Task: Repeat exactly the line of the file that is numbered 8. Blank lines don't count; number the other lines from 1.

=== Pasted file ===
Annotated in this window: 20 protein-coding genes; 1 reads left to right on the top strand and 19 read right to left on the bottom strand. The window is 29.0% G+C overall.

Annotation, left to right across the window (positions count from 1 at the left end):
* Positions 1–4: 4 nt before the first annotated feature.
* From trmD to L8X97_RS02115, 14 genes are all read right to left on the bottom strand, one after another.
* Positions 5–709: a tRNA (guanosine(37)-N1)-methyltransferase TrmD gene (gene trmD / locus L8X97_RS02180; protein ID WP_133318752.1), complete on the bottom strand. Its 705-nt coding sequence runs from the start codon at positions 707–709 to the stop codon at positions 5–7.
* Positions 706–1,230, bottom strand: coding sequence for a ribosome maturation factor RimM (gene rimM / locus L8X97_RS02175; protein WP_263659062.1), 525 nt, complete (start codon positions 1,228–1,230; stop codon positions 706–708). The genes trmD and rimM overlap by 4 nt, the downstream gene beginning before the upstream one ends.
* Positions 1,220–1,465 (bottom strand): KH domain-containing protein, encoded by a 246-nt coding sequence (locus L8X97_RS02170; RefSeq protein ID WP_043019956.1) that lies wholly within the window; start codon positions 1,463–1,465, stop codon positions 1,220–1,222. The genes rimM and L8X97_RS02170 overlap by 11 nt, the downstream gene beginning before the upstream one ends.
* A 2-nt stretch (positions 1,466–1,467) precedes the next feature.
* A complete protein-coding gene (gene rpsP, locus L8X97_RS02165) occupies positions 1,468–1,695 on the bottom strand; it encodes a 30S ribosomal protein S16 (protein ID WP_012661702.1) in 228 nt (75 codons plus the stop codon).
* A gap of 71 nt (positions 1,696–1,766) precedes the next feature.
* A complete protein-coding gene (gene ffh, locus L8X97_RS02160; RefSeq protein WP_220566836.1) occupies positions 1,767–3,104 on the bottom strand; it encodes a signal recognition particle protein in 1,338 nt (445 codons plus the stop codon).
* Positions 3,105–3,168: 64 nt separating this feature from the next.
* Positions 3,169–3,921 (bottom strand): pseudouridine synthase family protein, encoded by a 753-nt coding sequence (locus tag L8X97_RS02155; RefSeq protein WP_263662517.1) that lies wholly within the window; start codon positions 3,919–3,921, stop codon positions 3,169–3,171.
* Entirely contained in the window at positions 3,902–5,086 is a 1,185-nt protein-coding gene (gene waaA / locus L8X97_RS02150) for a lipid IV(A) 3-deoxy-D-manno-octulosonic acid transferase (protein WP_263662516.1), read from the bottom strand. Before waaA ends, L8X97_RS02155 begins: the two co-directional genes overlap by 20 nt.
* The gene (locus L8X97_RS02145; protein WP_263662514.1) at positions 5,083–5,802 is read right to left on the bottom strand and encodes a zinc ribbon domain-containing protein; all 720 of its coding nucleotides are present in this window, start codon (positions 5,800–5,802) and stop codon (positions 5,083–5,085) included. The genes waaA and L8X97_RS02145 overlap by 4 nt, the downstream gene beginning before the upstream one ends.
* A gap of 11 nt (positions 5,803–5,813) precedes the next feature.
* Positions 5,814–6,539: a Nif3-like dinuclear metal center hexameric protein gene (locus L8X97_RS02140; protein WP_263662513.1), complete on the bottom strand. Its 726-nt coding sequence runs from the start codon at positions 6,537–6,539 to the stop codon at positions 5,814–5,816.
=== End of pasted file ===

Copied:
* A 2-nt stretch (positions 1,466–1,467) precedes the next feature.